You mean, whether it is to be understood as a model or as a tool? This is one of the central questions. Looking at the model drawings, they are diagrams or schemes. This means that they present the idea as a sketch. However, they were read less as an idea than as a picture. If one looks at the idea of the Londoner clerk Ebenezer Howard, the ideal of the garden city, he writes explicitly directly beside the diagram that the specific »plan can be made first if a certain terrain is present.« Exactly this crucial instruction was often removed in the transmission. If you are looking at the built realisations of the ideals, they are often adopted directly just as a picture. These, to put it nicely, subjective interpretations or translations are not a new phenomenon. The Swiss architecture theorist Schumann describes a very good example that will be the subject of the appendix to my series.10 It is about the traditions of the ideal city of Vitruvius, which he describes in his »Ten Books on Architecture.« In the absence of original illustrations, we can see merely from the text that the walls of the city are to be put in galleries and the course of the streets inside are to be laid out, for hygienic reasons, according to the cardinal points. Then Vitruvius describes a rose with eight main winds, to which the road system is adapted, so that the diseases are blown out the city. While 1500 years later in his Vitruvius redaction, the Dominican monk Fra Giocondo takes the words and figures quite literally, he draws a thin, delicate line in a polygon form above an orthogonal grid pattern, afterwards translation errors crept in.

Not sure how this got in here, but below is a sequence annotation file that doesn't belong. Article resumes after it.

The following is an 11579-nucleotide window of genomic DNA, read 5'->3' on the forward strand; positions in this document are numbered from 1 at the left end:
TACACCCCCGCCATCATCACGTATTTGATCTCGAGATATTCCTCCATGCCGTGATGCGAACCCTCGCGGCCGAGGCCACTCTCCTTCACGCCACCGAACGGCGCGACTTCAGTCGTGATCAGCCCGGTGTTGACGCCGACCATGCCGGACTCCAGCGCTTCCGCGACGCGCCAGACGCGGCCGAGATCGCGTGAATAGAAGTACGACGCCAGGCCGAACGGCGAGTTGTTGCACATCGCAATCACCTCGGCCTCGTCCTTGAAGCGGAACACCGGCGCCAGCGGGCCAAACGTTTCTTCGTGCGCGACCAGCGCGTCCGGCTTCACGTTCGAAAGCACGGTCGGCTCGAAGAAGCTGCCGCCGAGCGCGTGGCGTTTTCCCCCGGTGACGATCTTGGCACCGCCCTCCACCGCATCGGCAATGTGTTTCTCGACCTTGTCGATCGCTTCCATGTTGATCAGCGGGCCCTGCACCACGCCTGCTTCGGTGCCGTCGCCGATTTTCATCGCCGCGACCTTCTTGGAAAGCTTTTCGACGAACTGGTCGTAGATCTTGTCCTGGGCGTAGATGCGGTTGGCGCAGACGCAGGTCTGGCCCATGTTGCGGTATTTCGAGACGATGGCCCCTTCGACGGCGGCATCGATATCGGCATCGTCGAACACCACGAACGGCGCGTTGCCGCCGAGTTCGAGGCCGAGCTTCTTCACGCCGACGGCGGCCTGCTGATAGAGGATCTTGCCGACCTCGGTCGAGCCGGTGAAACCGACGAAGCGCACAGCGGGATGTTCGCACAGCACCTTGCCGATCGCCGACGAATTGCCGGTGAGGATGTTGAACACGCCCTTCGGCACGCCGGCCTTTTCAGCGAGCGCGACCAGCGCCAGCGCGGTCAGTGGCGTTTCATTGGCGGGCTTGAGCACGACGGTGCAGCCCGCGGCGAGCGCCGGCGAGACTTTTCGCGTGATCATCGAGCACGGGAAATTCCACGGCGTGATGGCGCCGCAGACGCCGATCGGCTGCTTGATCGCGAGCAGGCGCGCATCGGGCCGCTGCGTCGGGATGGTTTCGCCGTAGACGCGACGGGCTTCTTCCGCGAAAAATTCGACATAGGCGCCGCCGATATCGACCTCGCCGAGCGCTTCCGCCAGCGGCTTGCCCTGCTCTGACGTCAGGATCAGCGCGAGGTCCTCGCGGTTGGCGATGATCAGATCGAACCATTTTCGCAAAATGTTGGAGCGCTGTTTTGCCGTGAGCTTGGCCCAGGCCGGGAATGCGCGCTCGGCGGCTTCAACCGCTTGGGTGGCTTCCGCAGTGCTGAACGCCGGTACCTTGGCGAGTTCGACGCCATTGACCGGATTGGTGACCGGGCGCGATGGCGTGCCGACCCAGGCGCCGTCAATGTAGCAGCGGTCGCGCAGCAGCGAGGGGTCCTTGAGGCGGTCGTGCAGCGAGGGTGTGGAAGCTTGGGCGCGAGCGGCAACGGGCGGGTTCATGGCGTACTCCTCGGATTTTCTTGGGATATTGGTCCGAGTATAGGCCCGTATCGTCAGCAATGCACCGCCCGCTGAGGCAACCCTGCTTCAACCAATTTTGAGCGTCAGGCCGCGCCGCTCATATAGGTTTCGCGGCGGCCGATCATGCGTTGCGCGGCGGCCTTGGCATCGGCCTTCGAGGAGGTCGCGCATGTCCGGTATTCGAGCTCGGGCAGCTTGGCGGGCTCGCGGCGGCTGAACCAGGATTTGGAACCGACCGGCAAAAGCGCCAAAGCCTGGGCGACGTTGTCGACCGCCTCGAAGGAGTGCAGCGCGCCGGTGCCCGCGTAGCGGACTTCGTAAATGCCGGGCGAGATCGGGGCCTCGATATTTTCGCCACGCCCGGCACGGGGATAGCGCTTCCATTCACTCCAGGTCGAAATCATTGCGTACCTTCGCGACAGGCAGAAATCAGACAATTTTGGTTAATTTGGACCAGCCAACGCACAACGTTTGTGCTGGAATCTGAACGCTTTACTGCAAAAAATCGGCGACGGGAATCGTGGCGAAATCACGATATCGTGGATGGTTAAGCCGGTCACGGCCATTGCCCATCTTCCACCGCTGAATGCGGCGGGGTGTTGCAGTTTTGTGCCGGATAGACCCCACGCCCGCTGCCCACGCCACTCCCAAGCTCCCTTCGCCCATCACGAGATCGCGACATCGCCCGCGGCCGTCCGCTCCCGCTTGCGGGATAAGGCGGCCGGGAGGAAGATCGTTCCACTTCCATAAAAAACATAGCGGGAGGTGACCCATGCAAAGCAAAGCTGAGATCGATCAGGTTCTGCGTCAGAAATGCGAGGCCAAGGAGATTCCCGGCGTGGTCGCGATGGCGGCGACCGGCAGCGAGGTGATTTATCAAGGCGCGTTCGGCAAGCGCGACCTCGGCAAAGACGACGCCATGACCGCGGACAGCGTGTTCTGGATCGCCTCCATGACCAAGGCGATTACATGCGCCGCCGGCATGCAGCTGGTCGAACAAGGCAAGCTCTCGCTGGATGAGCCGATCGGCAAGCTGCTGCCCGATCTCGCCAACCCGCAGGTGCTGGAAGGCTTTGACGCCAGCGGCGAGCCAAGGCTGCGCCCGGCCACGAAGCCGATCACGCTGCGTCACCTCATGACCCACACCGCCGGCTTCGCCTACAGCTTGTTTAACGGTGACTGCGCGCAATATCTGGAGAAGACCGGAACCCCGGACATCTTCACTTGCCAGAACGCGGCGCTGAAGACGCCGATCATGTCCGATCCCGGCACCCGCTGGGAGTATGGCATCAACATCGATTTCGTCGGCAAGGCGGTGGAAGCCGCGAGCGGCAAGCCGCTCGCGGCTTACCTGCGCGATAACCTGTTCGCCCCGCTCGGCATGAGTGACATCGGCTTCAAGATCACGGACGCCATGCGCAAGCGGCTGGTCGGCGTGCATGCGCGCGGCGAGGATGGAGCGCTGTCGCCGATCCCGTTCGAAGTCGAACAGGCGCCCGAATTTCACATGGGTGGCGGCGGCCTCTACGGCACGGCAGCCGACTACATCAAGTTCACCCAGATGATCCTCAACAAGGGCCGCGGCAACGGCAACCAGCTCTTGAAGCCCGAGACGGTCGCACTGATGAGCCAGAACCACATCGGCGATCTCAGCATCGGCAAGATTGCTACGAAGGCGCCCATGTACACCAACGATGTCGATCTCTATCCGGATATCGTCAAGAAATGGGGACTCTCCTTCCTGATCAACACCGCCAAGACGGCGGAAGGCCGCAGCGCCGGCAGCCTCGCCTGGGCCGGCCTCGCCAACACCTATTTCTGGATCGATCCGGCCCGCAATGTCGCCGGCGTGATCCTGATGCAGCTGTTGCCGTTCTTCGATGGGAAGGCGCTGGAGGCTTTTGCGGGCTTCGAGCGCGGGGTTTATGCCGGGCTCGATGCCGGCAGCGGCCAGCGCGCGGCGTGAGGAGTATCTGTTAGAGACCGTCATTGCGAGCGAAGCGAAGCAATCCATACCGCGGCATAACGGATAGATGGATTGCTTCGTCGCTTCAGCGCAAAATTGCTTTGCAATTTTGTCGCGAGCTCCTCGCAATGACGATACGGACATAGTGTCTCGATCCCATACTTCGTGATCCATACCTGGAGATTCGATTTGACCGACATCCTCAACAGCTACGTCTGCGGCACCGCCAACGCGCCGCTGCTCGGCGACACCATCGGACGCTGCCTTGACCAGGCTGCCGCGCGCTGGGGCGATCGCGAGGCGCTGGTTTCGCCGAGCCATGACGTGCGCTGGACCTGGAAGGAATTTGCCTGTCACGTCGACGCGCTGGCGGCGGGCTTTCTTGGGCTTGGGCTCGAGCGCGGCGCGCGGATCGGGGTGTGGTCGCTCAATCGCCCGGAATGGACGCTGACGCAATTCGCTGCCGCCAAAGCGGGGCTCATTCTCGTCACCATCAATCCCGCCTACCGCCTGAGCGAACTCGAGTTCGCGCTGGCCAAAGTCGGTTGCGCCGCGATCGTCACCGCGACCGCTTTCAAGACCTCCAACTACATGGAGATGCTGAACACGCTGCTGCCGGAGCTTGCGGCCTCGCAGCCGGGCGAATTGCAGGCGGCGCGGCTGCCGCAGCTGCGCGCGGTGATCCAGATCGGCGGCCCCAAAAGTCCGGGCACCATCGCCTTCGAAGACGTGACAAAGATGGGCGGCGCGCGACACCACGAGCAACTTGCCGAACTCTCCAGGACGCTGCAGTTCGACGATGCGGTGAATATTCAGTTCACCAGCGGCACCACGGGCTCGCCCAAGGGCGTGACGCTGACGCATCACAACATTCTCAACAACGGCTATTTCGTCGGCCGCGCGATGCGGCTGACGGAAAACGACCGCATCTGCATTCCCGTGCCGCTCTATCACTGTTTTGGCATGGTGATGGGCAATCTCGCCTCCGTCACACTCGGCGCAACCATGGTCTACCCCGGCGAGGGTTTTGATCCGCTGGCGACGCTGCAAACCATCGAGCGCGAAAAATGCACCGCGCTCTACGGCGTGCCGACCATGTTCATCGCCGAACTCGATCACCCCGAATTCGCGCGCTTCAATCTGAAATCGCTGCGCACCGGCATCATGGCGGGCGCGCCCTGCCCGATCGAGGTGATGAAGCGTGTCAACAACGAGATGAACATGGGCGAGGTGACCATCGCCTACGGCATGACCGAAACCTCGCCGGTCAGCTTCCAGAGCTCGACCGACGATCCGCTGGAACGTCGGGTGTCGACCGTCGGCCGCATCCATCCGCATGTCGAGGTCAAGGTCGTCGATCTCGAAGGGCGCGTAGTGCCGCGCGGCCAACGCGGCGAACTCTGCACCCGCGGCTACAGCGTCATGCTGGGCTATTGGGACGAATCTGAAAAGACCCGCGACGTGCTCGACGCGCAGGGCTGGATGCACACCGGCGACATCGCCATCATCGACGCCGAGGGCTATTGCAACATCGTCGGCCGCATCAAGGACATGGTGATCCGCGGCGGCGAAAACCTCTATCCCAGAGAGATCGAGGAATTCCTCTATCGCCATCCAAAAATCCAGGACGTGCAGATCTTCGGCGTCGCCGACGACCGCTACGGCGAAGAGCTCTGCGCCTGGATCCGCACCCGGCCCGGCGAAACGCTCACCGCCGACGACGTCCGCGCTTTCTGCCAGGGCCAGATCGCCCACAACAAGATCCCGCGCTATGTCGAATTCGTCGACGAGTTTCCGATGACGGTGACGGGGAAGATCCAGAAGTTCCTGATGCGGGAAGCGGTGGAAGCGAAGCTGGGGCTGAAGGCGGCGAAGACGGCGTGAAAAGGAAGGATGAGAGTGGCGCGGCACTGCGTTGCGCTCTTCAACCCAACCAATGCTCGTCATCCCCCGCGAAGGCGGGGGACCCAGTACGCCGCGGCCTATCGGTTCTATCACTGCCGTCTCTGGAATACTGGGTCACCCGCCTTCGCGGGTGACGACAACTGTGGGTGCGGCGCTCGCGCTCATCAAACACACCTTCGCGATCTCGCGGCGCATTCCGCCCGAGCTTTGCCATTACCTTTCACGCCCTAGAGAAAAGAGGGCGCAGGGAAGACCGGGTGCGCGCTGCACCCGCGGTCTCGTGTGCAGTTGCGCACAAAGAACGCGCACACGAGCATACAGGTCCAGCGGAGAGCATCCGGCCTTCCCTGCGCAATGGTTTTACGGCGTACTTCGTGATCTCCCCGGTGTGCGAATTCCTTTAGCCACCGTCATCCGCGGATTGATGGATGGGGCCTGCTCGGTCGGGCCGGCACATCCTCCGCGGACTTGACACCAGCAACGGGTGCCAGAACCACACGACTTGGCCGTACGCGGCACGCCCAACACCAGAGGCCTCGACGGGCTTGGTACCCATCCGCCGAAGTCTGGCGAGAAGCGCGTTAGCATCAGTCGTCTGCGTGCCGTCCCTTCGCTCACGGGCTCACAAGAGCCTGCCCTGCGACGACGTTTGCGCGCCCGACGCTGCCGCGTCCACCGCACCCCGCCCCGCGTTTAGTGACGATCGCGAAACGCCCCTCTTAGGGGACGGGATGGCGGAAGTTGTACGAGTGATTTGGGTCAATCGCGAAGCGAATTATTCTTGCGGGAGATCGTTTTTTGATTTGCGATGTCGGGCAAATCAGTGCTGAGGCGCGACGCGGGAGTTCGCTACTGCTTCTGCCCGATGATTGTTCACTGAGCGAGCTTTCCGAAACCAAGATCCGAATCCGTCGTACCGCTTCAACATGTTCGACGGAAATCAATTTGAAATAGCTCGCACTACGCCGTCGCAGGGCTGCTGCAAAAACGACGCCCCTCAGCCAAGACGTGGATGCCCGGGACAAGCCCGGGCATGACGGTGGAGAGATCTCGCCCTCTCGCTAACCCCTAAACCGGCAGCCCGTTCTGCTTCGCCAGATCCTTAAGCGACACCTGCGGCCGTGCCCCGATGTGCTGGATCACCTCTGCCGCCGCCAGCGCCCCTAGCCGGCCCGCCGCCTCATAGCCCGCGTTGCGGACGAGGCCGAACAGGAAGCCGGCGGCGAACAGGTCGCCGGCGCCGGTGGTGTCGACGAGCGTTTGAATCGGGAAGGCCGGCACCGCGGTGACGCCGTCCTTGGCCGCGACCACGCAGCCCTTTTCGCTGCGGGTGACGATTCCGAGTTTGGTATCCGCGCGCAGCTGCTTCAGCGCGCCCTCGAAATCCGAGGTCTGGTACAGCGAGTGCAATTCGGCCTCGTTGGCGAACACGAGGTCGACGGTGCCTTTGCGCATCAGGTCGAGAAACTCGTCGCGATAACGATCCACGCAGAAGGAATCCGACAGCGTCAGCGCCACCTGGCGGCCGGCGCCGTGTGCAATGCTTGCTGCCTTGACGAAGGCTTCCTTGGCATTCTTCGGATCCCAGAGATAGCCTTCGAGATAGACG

HUO: